The FCC or Federal Communications Commission is an independent government agency of the US that is responsible for the regulation of all communications within or those that originate from the US. Meaning that the FCC has the responsibility to administer radio and tv airwaves, transmissions of cable and satellite tv, and communications by telegraph. It was created as the successor for the old Federal Radio Commission. The FCC was created by Congress via the Communications Act of 1934.
The powers of the FCC comes from the commission’s ability to issue, renew or decline licenses to broadcasting stations. Before the advent of cable and satellite television, the FCC effectively could dictate the content of broadcasts. However, when cable and satellite television came into the picture, the FCC could no longer dictate content for these cable and satellite broadcasts as they do not transmit over public airwaves.
Although the FCC can still levy fines to affiliate networks when they violate obscenity and indecency guidelines, the commission is lately less inclined to do so nowadays.
The Commission also regulates radio stations, and uses its powers more than in television. But, with the rise in the number of satellite radio stations it is likely that the Commission’s control over the medium will also fade as it did with television.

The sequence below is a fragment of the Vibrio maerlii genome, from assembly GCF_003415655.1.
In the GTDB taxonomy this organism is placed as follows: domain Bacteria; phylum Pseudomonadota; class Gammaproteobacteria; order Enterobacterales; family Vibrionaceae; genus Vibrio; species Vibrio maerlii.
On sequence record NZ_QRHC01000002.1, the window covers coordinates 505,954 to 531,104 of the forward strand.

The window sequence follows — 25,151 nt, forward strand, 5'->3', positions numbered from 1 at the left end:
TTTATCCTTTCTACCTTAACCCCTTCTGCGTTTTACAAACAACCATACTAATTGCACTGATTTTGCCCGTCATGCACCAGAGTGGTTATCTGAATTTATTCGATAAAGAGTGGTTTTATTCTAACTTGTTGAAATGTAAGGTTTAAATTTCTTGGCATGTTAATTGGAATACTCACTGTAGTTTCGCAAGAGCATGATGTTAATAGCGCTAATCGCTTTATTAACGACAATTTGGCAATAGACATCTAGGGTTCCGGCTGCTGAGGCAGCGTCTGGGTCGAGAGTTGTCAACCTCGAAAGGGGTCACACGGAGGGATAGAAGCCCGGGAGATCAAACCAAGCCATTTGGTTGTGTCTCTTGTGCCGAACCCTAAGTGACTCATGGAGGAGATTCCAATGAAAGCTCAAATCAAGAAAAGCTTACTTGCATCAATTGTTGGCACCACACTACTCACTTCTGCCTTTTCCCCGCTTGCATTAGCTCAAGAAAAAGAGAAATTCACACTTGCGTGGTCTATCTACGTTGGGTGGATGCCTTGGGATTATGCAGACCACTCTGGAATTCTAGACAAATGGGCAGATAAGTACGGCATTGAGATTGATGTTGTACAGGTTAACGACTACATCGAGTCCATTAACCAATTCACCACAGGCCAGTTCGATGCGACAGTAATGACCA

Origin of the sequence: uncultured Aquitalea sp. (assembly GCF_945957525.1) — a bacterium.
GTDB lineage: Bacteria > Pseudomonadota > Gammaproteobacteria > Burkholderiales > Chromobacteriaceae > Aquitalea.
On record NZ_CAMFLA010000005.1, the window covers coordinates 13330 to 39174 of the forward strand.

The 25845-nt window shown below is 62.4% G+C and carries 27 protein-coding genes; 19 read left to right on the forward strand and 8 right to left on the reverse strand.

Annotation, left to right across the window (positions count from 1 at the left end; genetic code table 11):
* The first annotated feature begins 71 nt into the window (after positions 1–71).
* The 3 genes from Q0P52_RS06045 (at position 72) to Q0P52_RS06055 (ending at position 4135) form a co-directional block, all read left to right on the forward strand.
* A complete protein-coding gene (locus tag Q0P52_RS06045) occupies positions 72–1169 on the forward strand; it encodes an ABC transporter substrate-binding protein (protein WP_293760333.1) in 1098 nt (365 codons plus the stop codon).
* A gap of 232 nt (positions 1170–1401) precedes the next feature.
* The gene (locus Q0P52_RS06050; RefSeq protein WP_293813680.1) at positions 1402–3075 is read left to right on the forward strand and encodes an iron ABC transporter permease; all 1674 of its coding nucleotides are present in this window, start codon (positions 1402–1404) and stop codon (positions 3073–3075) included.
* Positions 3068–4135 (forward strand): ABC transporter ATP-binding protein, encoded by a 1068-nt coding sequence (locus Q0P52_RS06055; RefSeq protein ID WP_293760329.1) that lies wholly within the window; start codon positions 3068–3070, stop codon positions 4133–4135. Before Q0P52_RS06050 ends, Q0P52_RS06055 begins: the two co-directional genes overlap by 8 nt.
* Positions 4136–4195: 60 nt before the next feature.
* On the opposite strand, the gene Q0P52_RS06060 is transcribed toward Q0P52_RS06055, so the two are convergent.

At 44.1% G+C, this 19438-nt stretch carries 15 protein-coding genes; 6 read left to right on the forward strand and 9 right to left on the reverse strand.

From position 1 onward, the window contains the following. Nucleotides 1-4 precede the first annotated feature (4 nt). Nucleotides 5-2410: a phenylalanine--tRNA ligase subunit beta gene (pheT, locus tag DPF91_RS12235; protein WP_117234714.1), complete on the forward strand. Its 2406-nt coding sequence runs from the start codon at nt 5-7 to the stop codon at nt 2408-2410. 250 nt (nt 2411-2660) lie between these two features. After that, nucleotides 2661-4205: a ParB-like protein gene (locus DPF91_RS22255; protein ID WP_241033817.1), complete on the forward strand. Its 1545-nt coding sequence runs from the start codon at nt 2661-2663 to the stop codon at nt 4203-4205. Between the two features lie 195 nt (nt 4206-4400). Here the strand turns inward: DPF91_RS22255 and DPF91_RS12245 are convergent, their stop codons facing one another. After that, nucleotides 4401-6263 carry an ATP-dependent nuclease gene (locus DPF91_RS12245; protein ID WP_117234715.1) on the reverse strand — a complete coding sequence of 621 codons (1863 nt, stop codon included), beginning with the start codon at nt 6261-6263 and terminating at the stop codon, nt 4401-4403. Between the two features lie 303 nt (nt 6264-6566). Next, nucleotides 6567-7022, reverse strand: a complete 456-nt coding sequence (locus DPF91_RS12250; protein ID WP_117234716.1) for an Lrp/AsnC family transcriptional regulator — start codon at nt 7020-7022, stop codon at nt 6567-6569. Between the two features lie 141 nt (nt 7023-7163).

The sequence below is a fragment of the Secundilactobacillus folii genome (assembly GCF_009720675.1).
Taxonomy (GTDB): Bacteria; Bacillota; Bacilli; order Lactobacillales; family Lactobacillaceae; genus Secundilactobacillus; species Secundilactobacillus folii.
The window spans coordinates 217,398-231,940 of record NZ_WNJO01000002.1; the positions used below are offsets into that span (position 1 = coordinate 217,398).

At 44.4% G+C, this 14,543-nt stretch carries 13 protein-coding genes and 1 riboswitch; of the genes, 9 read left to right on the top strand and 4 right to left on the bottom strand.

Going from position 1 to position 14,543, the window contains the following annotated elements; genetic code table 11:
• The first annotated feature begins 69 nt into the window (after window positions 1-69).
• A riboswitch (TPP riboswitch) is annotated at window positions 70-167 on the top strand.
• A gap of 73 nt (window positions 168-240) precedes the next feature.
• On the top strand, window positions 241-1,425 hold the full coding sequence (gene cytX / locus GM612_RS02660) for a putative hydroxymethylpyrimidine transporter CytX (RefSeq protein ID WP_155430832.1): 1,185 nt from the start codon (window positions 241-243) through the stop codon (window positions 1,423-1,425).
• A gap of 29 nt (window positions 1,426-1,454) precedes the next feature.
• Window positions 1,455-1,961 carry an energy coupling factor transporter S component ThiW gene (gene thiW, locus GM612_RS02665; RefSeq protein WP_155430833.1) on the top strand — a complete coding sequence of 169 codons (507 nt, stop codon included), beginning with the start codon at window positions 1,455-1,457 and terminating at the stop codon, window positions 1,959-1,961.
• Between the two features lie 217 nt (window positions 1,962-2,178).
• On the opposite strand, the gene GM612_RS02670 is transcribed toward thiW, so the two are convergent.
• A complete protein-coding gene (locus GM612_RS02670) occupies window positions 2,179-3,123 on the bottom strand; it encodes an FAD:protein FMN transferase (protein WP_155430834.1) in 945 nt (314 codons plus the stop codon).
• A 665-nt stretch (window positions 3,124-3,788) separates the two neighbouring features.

According to the FCC, individual tv and radio station license holders are responsible for the selections of what they broadcast and in the determination of how their stations are able to best serve the communities they provide services to. These license holders are accountable for their choices of entertainment programming and whatever programming they have concerning issues that are local to the area they serve, sports, news, religion, public affairs and whatever other subjects that may be aired by the license holder.
It can, however, accept complaints should a broadcast be considered obscene, profane, or indecent by viewers or listeners. They can file complaints free of charge with the FCC.